It is in this context that the general elections of 1st March 1979 were held. Against all the odds the UCD was returned to power as the party of government, despite having lost its absolute majority. The explanation for the PSOE’s failure, having only taken a similar percentage to that in the previous election, lies principally in their lack of clear opposition to the UCD government. Sections of the population (mainly from the middle classes) could see no fundamental difference between one and the other. Important layers of the working class, and especially the youth, having seen their expectations bitterly betrayed now opted for abstention, which also favoured the UCD. With no class alternative to the problems facing the autonomous communities, a whole plethora of small nationalist groups, of both a left and right wing character, won sufficient votes to gain seats in Parliament. Nevertheless, the total number of votes obtained by the PSOE and the PCE was greater than the combined vote of the UCD and the CD (previously the AP), but the trickery of the electoral setup allowed the latter to walk away with more deputies.
In the municipal elections of 3rd April however the victory of the workers’ parties in the big cities (Madrid, Barcelona, ??Valencia, Seville, Zaragoza, Málaga and others ) was crushing. The combined votes of the PSOE and PCE gave victory to left wing mayors in the most important municipalities across the country, a result which represented the first clear electoral victory over the UCD.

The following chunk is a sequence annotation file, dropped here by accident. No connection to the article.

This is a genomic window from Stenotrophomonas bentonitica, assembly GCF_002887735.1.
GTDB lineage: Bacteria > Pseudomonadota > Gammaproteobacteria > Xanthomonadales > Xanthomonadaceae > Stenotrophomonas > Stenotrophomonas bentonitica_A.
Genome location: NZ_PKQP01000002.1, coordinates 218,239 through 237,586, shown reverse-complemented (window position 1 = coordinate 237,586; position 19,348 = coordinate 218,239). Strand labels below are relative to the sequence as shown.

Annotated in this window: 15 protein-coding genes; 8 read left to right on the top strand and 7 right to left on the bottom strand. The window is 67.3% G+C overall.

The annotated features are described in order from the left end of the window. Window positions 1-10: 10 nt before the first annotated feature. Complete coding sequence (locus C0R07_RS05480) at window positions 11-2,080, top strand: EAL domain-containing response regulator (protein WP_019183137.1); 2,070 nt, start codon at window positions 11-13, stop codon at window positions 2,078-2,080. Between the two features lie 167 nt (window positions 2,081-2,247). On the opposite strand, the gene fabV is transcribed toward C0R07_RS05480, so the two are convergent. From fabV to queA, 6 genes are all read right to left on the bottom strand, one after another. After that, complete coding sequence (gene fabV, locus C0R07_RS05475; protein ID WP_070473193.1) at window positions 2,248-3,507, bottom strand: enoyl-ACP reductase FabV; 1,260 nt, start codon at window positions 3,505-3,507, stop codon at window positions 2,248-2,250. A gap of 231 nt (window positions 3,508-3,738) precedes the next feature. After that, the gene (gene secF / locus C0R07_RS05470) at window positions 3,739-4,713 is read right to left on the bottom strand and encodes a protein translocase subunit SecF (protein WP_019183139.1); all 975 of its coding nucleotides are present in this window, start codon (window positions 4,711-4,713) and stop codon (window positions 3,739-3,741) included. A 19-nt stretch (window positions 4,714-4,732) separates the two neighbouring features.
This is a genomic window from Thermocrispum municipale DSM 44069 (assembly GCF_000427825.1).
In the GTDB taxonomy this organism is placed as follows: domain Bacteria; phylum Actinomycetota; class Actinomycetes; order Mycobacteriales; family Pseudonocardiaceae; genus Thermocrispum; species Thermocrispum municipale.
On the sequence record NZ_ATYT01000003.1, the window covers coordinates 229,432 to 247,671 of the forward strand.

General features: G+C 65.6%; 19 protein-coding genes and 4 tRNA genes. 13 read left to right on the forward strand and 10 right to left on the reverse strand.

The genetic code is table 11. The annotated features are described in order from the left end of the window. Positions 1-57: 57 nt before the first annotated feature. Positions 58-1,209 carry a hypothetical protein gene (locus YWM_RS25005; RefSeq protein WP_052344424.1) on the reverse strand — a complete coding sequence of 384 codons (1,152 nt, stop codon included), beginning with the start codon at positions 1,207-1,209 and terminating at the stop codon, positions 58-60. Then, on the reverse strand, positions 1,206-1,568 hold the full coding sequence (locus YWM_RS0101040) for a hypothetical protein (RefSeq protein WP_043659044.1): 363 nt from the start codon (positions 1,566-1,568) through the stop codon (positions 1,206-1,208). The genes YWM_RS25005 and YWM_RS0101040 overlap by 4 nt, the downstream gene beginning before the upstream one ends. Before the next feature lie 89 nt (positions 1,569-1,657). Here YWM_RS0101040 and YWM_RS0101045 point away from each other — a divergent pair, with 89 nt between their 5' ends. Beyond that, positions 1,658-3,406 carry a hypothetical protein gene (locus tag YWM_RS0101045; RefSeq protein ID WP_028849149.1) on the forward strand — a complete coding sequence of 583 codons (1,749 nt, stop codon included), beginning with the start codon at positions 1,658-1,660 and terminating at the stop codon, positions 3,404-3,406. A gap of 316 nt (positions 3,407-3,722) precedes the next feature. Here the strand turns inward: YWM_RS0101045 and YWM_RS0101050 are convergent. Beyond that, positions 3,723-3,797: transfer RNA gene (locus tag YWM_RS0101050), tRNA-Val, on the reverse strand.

The internal crisis in the PSOE - The abandonment of Marxism
In 1979 an open struggle broke out in the PSOE over whether or not the party defended the ideas of Marxism.
From the beginning of 1977, the leadership of PSOE had unleashed a genuine witch hunt inside the party against those militants who had consistently defended the ideas of Marxism within the party and who had opposed the consensus and political pacts that they formed with the bourgeoisie. This led to the virtual destruction of the Young Socialists and in many areas the dissolution of dozens of party branches; several hundred members being expelled and denied the democratic right to appeal to the party congress.